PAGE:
Molly Castelazo and Thomas Garrett of the Federal Reserve Bank of St. Louis think not: "Light Rail: Boon or Boondoggle?" (Boondoggle, they say).
"...The economic value that society places on light-rail transit is reflected, in part, by people�s willingness to pay for it. This is true for most products and services in the economy. To make a profit and stay in business, private companies must offer a product or service whose production costs are below what consumers are willing to pay for it. The public provision of light-rail services, in contrast, costs more than consumers are willing to pay. For example, fare revenue covers only 28.2 percent of operating costs in St. Louis, 19.4 percent of costs in Baltimore and 21.4 percent of costs in Buffalo.2 Nationwide, annual light-rail operating costs ($778.3 million) far exceed fare revenue ($226.1 million); the balance ($552.2 million) is paid for with tax dollars. Note that these numbers refer only to operating expenses. With such large annual losses, no light-rail system could possibly recoup its construction costs, which can amount to several hundred million dollars. No privately owned system would ever be operated (or even be built) with such a dismal balance sheet.
One justification for the subsidies paid to build and operate light-rail systems is that light rail will reduce pollution and congestion from automobile traffic. However, building light rail is only a short-run solution to the problems of traffic congestion and pollution. To permanently alleviate the problems of traffic congestion and pollution, policy-makers must address the root cause of both: the inefficient pricing of roadway usage. Traffic congestion and pollution exist because the costs of driving an automobile are artificially low..."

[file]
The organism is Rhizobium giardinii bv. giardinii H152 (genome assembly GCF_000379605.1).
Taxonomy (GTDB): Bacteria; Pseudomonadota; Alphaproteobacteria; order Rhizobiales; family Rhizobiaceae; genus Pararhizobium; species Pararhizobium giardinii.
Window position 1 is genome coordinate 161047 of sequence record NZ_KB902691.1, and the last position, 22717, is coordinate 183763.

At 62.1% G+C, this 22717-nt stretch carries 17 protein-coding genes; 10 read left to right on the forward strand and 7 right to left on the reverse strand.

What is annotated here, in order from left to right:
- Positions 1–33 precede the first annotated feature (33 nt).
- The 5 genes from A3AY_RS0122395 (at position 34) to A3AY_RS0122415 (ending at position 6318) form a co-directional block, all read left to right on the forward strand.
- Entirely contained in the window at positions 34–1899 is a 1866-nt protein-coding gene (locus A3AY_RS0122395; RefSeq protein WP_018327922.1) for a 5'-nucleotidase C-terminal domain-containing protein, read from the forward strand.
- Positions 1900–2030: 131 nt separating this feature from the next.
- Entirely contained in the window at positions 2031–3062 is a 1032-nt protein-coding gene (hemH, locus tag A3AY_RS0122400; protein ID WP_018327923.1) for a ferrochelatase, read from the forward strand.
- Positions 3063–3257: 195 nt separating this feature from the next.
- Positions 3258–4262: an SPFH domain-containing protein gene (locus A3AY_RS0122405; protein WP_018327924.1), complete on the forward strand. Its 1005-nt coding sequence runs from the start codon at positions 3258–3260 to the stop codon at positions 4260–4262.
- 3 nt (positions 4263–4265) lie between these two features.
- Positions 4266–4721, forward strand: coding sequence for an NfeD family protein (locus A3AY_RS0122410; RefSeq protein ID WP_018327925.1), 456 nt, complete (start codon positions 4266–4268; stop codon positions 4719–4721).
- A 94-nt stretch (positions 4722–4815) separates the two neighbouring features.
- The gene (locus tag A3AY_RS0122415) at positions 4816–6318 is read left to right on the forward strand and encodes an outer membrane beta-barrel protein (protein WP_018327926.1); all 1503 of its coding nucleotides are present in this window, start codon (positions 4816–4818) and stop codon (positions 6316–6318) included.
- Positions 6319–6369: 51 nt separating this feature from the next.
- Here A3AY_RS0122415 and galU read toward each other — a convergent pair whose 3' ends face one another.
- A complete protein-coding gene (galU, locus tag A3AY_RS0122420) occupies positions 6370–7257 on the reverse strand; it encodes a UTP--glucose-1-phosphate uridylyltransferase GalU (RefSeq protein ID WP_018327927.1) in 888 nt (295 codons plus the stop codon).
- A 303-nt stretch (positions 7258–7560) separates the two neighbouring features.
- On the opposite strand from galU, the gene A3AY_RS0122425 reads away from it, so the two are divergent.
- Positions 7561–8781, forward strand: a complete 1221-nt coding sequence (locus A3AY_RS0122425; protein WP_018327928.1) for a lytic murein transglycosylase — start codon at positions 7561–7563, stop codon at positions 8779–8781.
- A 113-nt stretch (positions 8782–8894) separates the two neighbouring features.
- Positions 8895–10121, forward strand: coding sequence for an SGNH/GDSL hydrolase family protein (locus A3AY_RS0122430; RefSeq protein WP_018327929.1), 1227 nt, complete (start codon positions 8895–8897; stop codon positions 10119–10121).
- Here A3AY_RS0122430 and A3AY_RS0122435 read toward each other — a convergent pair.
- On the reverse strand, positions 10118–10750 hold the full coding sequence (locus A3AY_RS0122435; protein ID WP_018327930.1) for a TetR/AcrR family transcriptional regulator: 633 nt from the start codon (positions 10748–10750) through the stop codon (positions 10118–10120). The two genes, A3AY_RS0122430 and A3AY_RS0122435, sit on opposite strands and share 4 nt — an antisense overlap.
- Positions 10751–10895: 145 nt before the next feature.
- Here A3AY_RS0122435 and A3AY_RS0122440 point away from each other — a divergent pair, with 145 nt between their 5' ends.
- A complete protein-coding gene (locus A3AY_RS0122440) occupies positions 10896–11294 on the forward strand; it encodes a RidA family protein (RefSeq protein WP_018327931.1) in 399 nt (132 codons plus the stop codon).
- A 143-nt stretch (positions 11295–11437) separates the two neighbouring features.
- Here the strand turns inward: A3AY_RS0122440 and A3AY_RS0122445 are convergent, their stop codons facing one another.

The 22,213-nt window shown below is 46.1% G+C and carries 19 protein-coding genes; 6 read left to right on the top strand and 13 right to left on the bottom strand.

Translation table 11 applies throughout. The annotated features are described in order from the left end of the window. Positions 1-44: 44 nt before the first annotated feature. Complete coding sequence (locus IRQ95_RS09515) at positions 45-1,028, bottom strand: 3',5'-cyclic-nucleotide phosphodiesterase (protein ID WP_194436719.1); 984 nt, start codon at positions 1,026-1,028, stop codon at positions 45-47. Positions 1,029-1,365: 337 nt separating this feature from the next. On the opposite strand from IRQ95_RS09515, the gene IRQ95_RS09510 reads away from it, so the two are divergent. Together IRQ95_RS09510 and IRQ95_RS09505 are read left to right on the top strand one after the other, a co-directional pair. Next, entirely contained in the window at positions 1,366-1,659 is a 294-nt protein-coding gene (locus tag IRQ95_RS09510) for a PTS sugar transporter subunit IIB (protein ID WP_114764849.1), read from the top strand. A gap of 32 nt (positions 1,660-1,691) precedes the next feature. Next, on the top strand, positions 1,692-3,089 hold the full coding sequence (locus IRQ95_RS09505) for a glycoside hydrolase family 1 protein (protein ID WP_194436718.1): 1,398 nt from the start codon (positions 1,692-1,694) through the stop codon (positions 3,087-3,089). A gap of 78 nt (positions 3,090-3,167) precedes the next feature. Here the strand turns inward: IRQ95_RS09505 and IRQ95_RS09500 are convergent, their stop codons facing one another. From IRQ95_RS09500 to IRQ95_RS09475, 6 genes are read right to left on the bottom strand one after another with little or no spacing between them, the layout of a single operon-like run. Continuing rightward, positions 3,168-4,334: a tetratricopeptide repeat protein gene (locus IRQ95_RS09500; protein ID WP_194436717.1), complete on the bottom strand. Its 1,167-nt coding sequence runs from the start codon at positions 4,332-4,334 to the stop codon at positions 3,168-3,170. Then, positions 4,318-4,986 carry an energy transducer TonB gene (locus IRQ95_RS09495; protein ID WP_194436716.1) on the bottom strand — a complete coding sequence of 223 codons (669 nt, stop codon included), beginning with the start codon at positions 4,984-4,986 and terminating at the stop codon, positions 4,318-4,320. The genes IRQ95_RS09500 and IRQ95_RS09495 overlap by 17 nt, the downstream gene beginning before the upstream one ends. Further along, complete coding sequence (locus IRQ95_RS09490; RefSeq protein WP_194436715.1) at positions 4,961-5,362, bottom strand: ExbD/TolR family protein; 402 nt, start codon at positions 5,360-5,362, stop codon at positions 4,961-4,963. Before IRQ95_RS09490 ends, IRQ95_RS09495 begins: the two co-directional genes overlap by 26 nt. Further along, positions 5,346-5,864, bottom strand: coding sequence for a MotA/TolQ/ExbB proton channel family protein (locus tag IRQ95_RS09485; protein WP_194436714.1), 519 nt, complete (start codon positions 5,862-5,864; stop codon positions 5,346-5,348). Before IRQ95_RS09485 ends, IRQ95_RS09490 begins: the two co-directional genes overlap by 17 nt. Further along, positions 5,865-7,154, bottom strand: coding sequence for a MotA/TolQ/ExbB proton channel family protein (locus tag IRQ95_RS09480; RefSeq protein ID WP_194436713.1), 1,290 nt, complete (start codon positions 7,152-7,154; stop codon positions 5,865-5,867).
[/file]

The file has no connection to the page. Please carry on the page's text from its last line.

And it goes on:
There are also cheaper ways to provide transportation for poor people. For example, for what's being spent on the St. Louis MetroLink:
"...the annual light-rail subsidies could instead be used to buy an environmentally friendly hybrid Toyota Prius every five years for each poor rider and even to pay annual maintenance costs of $6,000. Increases in pollution would be minimal with the hybrid vehicle, and 7,700 new vehicles on the roadway would result in only a 0.5 percent increase in traffic congestion. And there would still be funds left over�about $49 million per year. These funds could be given to all other MetroLink riders (amounting to roughly $1,045 per person per year) and be used for cab fare, bus fare, etc."
Or maybe just provide traditional bus service - it would still be cheaper than light rail.
Given the draw backs, why do we still keep building light rail systems? Large, concentrated benefits to a few special interests, while the total costs, which may be large, fall lightly on individuals in the overall tax paying population.
I learned about this from Peter Gordon: "Airy Plans".